Mara’s partner Fedenka (Freya Pragt) works for the Mother as a kind of therapist/inquisitor. In scenes that are reminiscent of movie torture chambers, Fedenka “works” with Patient Patrice (Jordan Barr), a korper who has transgressed against the rules of the Mother, attempting to alter ser korper in order to make it more “square”. According to the Word of the Mother, korpers must remain “circular”. Square and circular are also associated with terms like angular and sharp for the Square, and soft and round for the Circular. Even with the Y chromosome gone a thousand years from the earth, the old binaries still lurk in the shadows.
One of the things that’s most accomplished about Mara Korper is the construction of evolved social rituals. It conjures a depth of cultural development with the addition of simple gestural movements to presentations of identity, like a formal addition to one’s name. At other times it gets a little in its own way; for instance, the replacement of the terms for death and mortality with the word “abortion” is accompanied by a gesture which unfortunately reminded me a little of the dab. Even so, each altered social ritual paints a consistent picture of a world ruled by catechism and dogma.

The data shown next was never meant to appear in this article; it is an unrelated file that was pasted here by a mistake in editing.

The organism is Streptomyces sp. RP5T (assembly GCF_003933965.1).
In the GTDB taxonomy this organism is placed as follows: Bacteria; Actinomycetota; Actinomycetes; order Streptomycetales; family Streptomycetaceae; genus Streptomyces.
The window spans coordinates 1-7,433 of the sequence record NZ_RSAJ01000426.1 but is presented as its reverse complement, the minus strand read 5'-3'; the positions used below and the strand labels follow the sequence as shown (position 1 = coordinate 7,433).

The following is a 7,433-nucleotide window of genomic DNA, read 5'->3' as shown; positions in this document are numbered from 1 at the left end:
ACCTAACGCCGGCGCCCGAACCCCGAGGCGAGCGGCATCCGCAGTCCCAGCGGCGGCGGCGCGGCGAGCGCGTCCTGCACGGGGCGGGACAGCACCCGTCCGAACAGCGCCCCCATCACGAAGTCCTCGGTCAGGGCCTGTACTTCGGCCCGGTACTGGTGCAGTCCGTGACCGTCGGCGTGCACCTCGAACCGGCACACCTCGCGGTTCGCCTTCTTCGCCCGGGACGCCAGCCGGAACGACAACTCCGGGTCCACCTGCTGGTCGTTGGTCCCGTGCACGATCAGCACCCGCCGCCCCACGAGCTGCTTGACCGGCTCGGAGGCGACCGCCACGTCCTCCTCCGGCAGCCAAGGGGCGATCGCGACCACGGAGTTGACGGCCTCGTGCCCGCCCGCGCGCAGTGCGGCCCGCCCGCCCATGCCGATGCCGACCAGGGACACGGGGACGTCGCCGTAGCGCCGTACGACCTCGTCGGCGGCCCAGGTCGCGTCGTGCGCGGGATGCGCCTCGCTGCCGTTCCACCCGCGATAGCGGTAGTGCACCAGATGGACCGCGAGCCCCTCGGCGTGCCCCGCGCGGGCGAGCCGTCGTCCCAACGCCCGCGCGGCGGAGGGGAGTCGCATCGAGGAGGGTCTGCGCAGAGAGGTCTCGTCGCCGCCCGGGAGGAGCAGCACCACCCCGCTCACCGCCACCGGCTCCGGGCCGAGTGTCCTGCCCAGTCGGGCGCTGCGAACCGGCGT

The drama unfolds along predictably dystopian lines as Mara begins to uncover a dark truth about The Mother’s society and it is revealed that Fedenka, despite ser work allocation and seir almost gleeful cruelty while going about it, is secretly engaged in the forbidden practice of becoming square seirself. Mara’s investigations into the mystery leads ser to discover that all the korpers are physically being controlled by a mechanism hidden within them. This mechanism makes them gag and choke at the mention of their “insides”, especially if, like Fedenka, they are uncomfortable with how their insides are represented by their outsides. These investigations draw the attention of the Mother Administrators, and the story becomes a tense race to see if Mara will learn the whole truth or if the full authority of the Mother Administrators will fall on ser before sie can change the world with it.